Let’s look at a great example. Below is a campaign done by Google that addressed how different people experience mental health issues, released as part of Suicide Awareness Week. The ad was prompted when Google realised their initial campaigns. Though they were racially diverse and showed a lot of people, they received backlash because “everyone looked like they worked in tech and lived in a hip, urban neighbourhoods.”
Google’s Pixel 2 ad of “The Picture Perfect life” captured not just quality photos, but also the unique intersectionality of their audience’s lives. All the while campaigning for a great cause!
Arguably, the real key to inclusive marketing at any time of year lies in one word: authenticity.
Once you understand the scope of your audience and all their intersections, it’s your responsibility to create a campaign that resonates with both your brand and your consumers’ values. This cannot come from a purely strategic standpoint, as most people are now primed to sniff out tokenistic campaigns.
Instead of creating a campaign that includes certain values and presences for the sake of uptake, see this holiday marketing season as a chance to take a deep dive into your company’s values. What do you believe in? What drove your company in its early stages? How do you connect with your customers?
Convey these values and beliefs through your marketing, not just your products, and your audience will sense the authenticity. Not only does this help in the short term, but it also solidifies a loyal customer base that will follow your company for life.
Here are some examples of inclusive marketing campaigns done right.
By bringing attention to the conversation black parents need to have with their kids to keep them safe, Procter & Gamble demonstrated an awareness and willingness to have a conversation about racial injustice. They hired black actors, centred the advertisement around the black experience, and didn’t shy away from the realities of the current world for anyone who doesn’t sport white skin.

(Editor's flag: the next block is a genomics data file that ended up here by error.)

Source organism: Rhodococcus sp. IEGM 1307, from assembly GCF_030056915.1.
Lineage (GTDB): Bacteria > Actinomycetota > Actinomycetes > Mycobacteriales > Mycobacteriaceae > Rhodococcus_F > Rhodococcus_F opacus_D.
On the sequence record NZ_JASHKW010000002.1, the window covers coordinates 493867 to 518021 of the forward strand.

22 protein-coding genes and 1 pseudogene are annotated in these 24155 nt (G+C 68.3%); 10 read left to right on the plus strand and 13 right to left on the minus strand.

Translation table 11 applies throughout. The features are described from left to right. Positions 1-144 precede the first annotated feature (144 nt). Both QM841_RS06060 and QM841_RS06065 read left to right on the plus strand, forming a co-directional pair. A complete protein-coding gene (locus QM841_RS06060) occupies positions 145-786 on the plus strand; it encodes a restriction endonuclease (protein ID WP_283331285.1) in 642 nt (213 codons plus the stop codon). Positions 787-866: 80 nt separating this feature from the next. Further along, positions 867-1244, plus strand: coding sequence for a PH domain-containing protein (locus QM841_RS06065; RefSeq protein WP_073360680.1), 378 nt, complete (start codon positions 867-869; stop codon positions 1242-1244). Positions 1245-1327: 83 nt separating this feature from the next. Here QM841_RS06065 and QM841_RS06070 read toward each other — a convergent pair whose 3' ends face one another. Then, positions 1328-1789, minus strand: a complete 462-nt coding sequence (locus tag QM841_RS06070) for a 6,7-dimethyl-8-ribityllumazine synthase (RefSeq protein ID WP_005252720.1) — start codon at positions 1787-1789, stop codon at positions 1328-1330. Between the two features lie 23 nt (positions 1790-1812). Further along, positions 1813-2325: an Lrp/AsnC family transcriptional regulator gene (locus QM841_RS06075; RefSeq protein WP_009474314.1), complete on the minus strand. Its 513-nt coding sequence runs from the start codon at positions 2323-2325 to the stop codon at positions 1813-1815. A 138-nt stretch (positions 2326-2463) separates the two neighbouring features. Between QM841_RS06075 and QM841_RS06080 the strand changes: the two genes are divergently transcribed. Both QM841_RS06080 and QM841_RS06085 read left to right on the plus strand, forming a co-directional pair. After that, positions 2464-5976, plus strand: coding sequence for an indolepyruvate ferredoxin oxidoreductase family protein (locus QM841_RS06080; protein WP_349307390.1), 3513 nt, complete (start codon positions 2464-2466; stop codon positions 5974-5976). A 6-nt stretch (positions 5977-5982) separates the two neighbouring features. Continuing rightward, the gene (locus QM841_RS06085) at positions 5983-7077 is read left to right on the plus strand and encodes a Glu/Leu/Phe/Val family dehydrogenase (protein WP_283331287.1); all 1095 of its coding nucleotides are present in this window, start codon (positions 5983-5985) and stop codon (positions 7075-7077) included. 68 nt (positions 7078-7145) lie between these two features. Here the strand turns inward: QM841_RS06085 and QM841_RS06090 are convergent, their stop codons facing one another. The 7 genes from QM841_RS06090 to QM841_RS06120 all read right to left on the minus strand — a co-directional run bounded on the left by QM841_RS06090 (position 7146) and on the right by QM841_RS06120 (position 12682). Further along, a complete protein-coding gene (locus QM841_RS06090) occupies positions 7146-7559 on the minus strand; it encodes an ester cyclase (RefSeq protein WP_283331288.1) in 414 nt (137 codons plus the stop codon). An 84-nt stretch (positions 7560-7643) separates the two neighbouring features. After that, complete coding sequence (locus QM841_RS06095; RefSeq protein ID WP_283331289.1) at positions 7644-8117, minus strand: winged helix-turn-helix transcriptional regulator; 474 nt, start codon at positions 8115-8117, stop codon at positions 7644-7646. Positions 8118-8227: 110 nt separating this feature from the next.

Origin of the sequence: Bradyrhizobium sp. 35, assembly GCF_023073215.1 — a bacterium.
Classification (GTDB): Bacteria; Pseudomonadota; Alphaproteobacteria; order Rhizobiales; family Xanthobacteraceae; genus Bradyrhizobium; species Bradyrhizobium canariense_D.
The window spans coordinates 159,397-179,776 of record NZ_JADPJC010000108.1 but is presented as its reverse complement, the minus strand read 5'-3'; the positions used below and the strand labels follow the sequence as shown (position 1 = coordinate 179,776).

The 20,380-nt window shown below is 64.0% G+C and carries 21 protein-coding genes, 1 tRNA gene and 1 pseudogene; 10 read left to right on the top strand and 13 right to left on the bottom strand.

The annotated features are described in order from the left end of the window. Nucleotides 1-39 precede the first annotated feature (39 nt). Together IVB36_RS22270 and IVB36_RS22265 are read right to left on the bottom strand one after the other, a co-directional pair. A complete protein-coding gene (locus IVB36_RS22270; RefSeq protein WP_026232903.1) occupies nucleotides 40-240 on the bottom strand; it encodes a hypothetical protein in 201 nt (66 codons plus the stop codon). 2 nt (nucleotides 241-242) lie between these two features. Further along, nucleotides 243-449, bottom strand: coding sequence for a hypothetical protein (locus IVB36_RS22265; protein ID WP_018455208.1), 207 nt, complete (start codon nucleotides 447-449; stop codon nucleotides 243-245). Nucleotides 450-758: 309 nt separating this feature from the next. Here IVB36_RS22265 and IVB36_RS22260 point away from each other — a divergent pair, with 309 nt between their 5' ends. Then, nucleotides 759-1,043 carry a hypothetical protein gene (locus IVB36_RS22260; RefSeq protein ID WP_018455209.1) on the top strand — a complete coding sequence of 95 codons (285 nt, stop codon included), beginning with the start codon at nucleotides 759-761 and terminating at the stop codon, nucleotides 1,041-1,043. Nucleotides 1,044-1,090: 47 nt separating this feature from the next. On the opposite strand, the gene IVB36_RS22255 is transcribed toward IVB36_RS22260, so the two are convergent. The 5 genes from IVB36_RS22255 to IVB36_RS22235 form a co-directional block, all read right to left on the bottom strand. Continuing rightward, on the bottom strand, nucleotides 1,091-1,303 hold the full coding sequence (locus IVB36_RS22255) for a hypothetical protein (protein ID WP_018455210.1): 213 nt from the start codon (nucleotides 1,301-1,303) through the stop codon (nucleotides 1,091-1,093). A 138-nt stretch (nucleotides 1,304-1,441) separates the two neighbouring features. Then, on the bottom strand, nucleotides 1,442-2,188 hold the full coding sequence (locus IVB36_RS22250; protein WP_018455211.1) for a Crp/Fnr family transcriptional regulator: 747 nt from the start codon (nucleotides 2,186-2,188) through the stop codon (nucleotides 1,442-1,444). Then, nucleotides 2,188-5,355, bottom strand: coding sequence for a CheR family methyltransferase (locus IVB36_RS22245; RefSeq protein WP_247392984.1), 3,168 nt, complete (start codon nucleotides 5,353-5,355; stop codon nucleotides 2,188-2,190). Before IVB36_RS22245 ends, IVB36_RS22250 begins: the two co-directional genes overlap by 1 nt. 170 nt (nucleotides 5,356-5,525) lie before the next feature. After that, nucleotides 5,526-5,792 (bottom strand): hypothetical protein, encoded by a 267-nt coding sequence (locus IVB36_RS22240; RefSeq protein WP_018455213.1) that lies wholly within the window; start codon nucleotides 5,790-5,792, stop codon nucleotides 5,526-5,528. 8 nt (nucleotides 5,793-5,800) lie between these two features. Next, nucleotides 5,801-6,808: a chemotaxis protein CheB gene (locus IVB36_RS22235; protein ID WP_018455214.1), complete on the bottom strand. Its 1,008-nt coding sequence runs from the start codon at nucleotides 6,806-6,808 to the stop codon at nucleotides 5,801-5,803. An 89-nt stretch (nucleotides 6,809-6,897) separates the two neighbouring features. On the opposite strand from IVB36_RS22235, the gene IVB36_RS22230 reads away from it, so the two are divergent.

You’d think a deodorant known for its “manly men” image wouldn’t be the type of brand to release an inclusive campaign, but we were all caught off guard by this one.
“Find Your Magic” emphasised the uniqueness of every man who uses their Axe body spray, rejecting the typical “be manly” message for “find your thing and work on it”. By rejecting comparisons and images of toxic masculinity, and rejecting the image of a typical man, Axe made a space for all men to find their magic.
Period product brand “Always” took it to the human level, asking women and men of all ages, colours, and types to do things “like a girl”. Young girls went for all they had, while the older generation showed how feminine stereotypes had affected the phrase for them by play acting.
The campaign demonstrates a transformation—the one girls go through as they move through life, the one where they are taught they can’t do things right or take things seriously because of their gender. The campaign rejects this thought, embracing the phrase “#LikeAGirl” as something positive.
This is a beautifully made ad, featuring a same-sex female couple’s journey over thirty years. It documents their trials and tribulations, acknowledging the struggles that come with being gay without taking away from the love story itself.
In the end, the ad ties in with Clio’s “Thirty Years in the Making” slogan. By demonstrating support for LGBTQ+ people, and casting a same-sex couple in the typical love story role many companies use to sell products, Clio takes the advertising game one step further and expands their market base at the same time.
Whether you need help understanding your audience better through analytics, or you need to craft an authentic campaign for the holiday season, we’ve got your back. We’re New Zealand’s leading Digital Marketing agency, so we have the experience you need to conquer the holiday scene this year. Reach out to get started today.
Subscribe to our blog and get awesome digital marketing content sent straight to your inbox.